TCCA and NPWS tackle SAC raised bog issues

Discussions between the Turf Cutters and Contractors Association (TCCA) and the National Parks and Wildlife Service (NPWS) continue this week as both sides seek out a solution to raised bogs designated under Special Areas of Conservation (SAC).

Speaking to AgriLand,deputy Michael Fitzmaurice – who is also chairperson of the TCCA – said there are 53 SAC raised bogs in Ireland which the TCCA believes “were never properly designated”.

Fitzmaurice’s comments also come on foot of an announcement last week that legislation is currently going through the Dáil that may enable turf cutters – who were forced to cease the tradition because of an EU directive – back onto the bogs.

The TCCA is working with the NPWS at the moment in an effort to resolve other issues that turf cutters have.

He continued: “We believe there are 53 SAC raised bogs that were not properly designated in the first instance; at the moment we are trying to deal with this problem through relocation.”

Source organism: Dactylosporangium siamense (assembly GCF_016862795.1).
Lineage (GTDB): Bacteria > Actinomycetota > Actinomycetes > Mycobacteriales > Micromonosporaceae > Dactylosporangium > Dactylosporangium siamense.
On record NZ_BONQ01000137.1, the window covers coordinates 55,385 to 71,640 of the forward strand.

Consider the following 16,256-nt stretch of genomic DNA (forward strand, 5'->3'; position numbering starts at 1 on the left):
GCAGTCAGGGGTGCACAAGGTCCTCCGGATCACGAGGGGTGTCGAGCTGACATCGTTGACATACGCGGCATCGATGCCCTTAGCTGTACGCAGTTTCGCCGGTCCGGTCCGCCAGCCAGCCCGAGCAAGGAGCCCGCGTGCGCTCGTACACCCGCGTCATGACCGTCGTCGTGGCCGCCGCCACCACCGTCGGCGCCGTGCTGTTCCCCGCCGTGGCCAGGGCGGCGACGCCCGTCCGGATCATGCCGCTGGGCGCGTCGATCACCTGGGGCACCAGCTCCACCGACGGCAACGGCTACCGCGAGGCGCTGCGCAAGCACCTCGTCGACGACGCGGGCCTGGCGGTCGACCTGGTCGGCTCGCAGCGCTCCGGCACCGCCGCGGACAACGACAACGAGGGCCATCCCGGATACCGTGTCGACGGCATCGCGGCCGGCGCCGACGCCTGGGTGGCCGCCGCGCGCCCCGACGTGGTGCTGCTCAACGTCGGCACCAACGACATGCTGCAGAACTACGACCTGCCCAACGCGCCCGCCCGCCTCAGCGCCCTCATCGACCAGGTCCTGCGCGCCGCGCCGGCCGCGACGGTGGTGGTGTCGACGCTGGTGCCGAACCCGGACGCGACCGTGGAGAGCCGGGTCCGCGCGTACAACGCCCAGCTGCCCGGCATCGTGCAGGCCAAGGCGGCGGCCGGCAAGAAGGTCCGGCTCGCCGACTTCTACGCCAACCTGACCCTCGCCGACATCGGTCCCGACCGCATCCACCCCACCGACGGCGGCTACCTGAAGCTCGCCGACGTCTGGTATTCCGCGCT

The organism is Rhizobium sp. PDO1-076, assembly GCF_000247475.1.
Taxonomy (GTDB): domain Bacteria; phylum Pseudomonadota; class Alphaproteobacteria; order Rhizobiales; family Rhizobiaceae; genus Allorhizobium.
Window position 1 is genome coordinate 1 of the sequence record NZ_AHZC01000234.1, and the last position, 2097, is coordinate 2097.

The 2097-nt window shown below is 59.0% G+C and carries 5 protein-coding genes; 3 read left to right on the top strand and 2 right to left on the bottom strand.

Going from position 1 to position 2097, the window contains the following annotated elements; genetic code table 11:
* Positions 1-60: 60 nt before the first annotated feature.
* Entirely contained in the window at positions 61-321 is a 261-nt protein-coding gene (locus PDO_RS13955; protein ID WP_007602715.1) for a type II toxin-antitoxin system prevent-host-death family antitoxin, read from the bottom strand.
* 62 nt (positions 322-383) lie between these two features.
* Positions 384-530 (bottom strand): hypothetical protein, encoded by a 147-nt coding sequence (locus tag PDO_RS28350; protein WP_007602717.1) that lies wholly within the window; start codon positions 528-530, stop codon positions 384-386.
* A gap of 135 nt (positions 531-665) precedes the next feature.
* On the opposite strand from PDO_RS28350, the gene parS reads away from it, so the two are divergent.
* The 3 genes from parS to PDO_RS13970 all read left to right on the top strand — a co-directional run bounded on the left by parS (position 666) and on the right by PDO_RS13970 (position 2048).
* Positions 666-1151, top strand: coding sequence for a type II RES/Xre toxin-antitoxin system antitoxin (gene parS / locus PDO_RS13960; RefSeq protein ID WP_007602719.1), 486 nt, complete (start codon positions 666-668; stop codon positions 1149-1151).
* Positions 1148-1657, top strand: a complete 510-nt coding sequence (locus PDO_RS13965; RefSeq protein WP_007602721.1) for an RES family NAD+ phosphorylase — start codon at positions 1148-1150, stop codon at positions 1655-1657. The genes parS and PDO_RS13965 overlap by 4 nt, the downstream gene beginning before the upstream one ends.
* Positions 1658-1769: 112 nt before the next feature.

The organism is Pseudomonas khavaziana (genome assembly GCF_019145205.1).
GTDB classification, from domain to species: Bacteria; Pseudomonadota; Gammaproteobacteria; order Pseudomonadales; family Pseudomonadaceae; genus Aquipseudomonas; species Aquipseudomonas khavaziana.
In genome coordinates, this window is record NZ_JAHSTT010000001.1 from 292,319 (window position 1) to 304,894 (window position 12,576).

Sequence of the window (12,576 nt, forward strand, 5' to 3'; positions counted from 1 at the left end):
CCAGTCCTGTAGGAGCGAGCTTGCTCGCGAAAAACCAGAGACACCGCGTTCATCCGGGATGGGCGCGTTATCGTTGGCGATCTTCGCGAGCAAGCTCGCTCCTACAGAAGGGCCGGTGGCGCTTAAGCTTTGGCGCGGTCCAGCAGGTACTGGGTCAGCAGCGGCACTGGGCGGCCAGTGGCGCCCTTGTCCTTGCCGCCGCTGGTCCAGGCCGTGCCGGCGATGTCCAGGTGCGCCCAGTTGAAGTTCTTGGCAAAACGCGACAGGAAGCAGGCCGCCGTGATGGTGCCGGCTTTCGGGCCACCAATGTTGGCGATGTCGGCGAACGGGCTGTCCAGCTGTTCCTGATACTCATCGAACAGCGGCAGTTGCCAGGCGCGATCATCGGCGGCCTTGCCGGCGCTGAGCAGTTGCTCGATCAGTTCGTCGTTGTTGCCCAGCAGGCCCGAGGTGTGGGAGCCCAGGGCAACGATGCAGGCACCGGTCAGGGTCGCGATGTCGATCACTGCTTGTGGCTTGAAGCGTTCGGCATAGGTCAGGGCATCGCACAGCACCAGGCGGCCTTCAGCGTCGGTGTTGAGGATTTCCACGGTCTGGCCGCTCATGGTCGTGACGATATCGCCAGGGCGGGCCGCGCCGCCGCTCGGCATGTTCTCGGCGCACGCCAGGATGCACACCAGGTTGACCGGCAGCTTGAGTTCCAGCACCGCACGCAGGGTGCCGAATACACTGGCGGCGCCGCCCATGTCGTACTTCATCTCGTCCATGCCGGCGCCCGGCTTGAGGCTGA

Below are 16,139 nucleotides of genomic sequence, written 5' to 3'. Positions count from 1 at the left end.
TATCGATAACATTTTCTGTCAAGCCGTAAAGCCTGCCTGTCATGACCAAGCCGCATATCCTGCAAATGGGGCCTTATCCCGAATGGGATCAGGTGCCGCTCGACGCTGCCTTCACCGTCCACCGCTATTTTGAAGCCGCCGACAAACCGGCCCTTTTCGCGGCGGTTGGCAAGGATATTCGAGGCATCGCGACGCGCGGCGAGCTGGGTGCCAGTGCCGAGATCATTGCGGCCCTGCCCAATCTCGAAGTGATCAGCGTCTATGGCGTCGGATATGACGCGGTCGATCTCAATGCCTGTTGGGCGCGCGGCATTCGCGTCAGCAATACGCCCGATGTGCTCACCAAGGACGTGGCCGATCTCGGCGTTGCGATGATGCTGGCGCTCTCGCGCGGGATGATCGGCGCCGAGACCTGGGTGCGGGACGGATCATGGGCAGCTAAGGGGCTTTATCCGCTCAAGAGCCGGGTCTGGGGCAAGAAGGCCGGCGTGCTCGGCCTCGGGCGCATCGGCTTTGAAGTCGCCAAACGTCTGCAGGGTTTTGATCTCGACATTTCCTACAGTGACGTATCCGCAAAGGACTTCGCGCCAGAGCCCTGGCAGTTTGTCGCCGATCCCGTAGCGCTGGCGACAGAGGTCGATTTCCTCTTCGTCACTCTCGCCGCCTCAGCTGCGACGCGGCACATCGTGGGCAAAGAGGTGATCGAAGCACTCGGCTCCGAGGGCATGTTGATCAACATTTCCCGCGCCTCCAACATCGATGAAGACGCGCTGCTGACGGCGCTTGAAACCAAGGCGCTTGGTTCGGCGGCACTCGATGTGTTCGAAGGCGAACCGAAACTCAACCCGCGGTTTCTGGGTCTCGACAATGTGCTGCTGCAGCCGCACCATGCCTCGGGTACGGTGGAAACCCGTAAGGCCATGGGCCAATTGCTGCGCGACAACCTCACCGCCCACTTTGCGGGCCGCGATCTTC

Fitzmaurice went on to say that while the TCCA appreciated that there were areas that could not be used again for turf cutting, there were plenty of options that would allow for turf cutters to be relocated onto other bogs.

He also pointed to drainage matters in areas where relocation will be considered an option.

“Drainage would be of the upmost importance – especially where relocation is being considered – efforts will have to be made to ensure there are no blockages and drains are working efficiently,” he added.

“It’s also very important to ensure that the landowner is not burdened; at the moment there are 36 permits that designated landowners have to apply for and this is simply not good enough. We are trying to get this issue sorted out as well.”

‘Balancing rights and obligations’

Last week, the Department of Culture, Heritage and the Gaeltacht told AgriLand in a statement that under the Programme for a Partnership Government (2016) there was a recognition that domestic turf cutters have a traditional right to cut turf.

A spokesperson said this right is balanced with the conservation objectives and legal obligations on the state.

In many peatland areas turf cutting activity can continue subject to consent from the relevant authorities.

She concluded: “Approximately 9% of the original raised bog resource is considered to be of natural conservation value.”